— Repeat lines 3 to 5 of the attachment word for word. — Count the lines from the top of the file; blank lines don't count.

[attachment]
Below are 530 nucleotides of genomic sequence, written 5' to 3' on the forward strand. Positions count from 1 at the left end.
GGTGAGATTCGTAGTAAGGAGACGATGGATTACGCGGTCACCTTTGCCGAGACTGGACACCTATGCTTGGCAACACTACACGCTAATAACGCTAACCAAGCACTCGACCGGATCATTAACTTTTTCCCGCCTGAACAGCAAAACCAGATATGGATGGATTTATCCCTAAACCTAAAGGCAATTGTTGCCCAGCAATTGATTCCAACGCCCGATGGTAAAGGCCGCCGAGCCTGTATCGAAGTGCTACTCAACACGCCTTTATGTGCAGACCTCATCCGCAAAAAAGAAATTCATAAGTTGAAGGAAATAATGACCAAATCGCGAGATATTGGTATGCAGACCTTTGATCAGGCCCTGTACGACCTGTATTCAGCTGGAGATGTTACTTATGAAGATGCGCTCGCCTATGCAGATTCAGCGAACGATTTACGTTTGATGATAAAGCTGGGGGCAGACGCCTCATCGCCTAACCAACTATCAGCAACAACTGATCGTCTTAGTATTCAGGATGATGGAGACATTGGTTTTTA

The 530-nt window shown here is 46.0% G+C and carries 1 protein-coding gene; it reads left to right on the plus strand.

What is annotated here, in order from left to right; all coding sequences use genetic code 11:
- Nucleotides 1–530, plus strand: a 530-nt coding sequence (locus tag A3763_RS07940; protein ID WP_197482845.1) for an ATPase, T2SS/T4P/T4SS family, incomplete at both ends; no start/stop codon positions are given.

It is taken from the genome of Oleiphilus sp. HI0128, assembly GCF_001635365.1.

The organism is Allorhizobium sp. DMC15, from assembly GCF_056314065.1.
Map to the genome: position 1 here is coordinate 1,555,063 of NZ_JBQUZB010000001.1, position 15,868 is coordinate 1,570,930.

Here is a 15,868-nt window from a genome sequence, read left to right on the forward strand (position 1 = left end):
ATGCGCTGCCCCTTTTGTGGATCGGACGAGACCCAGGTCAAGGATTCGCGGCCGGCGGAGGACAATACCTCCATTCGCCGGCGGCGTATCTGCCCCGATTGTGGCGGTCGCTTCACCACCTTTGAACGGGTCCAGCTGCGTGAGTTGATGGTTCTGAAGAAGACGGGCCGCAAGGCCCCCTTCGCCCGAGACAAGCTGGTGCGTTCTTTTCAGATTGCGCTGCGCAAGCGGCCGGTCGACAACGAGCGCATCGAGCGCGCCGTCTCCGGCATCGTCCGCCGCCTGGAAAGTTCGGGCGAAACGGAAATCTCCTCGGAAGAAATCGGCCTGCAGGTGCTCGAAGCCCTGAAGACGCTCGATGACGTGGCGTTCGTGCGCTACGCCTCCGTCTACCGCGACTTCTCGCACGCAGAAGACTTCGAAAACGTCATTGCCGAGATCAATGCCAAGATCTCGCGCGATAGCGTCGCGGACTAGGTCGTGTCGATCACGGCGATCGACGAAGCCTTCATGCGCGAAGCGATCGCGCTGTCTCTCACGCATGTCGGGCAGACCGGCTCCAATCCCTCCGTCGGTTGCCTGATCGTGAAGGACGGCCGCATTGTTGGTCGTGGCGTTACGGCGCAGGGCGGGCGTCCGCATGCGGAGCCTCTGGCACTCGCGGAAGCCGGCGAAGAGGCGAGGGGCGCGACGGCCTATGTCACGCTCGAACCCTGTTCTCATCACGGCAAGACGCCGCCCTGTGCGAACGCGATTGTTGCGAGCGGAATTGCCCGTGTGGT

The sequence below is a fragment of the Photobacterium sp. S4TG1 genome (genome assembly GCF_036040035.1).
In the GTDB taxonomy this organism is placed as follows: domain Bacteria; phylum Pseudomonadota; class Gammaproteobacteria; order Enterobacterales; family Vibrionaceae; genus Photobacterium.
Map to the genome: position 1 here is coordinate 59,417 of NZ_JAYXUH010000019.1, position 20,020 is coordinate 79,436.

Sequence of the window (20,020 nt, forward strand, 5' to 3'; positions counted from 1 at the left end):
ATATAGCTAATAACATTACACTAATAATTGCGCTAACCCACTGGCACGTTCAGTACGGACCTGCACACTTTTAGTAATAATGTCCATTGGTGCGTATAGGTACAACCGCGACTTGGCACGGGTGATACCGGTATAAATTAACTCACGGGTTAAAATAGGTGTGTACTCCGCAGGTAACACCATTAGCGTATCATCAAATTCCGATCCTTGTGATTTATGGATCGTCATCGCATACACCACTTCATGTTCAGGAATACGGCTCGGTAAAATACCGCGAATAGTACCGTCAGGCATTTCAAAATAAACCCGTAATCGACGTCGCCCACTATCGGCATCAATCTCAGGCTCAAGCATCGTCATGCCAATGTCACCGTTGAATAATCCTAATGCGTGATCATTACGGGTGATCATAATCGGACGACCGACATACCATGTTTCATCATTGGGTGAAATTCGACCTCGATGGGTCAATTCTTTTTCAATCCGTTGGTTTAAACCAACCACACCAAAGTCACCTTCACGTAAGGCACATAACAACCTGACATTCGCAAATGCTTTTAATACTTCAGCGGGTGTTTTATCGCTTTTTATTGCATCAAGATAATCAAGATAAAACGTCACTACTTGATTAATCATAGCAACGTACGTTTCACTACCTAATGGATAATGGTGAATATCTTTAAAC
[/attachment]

The 530-nt window shown here is 46.0% G+C and carries 1 protein-coding gene; it reads left to right on the plus strand.

What is annotated here, in order from left to right; all coding sequences use genetic code 11:
- Nucleotides 1–530, plus strand: a 530-nt coding sequence (locus tag A3763_RS07940; protein ID WP_197482845.1) for an ATPase, T2SS/T4P/T4SS family, incomplete at both ends; no start/stop codon positions are given.